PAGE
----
neurological dysfunction.

There is no single test to diagnose sarcoidosis and its diagnosis generally depends on the organ system involved. Imaging studies, especially a chest x-ray, can be helpful. A blood test called an ACE (angiotensin converting enzyme) level is used to determine elevated levels related to sarcoidosis. However, it is possible to have sarcoidosis with a normal ACE test and ACE levels also can be elevated due to other conditions, so it’s not a perfect test. If possible, a biopsy of the swollen area is ideal to confirm a diagnosis of sarcoidosis and rule out other causes of swelling such as infections, cancers or other medical conditions.

Because sarcoidosis can affect so many different organs, it can be challenging to diagnose. The symptoms also may vary depending on the organs involved. Some people may have no symptoms and sarcoidosis only becomes apparent when a routine chest X-ray comes back as abnormal, showing evidence of lymph node swelling from sarcoid involvement. Other patients may experience weight loss, fatigue and fevers. If the lungs are involved, coughing, breathlessness or chest pain may occur. Patients may experience painful, red eyes or vision loss if sarcoidosis involves the eyes. Skin nodules, ulcers or flat areas of discolored skin can develop in sarcoidosis patients, usually near the nose or eyes, or on the back, arms, legs and scalp. Tender bumps also may appear on the ankles and shins. Sarcoidosis can cause swollen cheeks and dry mouth. It also can cause swollen lymph nodes, sometimes occurring within the chest, but also may occur under the chin, in the armpit area or in the groin. Sarcoidosis also may cause elevated calcium levels or abnormal blood cell counts. Rarely, sarcoidosis may interfere with the heart’s electrical system and cause irregular heart rhythms or affect the brain or nerves causing neurological dysfunction.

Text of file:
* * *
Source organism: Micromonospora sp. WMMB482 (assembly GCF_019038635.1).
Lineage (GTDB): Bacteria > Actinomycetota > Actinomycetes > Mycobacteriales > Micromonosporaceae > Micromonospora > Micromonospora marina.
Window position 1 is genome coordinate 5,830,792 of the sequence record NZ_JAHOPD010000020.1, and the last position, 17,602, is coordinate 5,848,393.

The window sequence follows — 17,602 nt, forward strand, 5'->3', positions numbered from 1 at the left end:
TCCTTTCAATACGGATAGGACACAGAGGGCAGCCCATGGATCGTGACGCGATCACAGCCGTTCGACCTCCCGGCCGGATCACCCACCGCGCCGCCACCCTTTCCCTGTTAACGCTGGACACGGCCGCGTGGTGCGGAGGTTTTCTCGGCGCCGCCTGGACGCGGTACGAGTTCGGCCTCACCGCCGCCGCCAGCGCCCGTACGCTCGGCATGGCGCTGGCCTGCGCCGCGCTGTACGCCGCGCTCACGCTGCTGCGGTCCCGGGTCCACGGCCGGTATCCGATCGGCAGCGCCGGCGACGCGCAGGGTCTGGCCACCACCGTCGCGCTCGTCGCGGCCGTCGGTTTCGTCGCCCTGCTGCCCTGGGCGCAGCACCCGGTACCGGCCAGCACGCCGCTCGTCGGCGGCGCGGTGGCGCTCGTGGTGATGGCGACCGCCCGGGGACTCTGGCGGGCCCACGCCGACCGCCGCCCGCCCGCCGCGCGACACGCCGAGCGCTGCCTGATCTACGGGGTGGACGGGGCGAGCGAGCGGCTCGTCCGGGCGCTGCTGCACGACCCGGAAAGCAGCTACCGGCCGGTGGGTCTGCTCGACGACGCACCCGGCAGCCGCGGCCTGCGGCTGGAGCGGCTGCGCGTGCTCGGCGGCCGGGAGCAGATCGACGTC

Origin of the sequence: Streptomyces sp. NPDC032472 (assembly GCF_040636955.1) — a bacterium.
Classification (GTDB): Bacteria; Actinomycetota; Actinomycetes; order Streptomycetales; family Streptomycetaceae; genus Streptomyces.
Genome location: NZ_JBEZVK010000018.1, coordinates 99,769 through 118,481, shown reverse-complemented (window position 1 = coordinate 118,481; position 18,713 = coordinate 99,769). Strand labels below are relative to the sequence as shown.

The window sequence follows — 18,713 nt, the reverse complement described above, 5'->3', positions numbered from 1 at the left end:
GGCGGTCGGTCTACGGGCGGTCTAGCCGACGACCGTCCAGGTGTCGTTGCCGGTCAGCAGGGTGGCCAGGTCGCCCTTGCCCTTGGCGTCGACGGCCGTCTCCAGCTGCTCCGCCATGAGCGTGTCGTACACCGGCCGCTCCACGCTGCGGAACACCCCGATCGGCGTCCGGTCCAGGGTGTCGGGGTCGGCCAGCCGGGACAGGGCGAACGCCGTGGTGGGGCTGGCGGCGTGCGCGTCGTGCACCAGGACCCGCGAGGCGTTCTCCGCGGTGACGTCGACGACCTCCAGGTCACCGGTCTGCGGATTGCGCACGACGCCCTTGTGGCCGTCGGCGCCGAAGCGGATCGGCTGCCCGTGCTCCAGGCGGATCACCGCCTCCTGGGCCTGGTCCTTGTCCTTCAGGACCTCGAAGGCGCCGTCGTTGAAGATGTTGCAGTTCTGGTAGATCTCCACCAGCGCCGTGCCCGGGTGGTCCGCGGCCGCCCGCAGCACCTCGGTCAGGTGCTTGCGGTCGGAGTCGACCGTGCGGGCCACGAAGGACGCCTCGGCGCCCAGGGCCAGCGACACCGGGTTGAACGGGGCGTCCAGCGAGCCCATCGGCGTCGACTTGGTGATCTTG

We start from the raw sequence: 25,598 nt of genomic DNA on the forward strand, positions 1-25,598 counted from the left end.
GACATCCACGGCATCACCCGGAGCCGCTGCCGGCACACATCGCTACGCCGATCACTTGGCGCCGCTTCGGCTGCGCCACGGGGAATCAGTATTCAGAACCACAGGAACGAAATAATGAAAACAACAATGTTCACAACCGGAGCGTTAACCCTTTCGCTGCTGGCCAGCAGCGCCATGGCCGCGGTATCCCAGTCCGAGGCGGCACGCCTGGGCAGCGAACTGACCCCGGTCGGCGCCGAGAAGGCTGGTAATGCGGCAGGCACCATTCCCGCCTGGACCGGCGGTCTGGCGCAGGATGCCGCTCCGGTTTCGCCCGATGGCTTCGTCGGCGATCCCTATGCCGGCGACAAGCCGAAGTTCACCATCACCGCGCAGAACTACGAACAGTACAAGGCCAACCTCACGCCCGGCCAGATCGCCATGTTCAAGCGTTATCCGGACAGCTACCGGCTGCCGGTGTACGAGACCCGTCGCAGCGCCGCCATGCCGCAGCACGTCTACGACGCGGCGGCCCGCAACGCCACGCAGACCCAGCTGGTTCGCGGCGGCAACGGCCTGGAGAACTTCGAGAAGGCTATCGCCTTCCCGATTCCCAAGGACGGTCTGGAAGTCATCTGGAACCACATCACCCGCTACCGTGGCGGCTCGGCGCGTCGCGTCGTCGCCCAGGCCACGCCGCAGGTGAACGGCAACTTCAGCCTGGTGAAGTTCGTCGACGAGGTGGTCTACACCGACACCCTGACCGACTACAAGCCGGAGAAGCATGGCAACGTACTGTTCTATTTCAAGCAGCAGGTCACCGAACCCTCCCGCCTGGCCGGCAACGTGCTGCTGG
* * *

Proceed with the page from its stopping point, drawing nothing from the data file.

Some people with sarcoidosis require no treatment. If the inflammation is leading to organ damage, corticosteroid medications and sometimes further immunosuppressant medications are needed. Your rheumatologist can help you test for sarcoidosis and determine the best course for you.

For more details visit WashingtonArthritis.com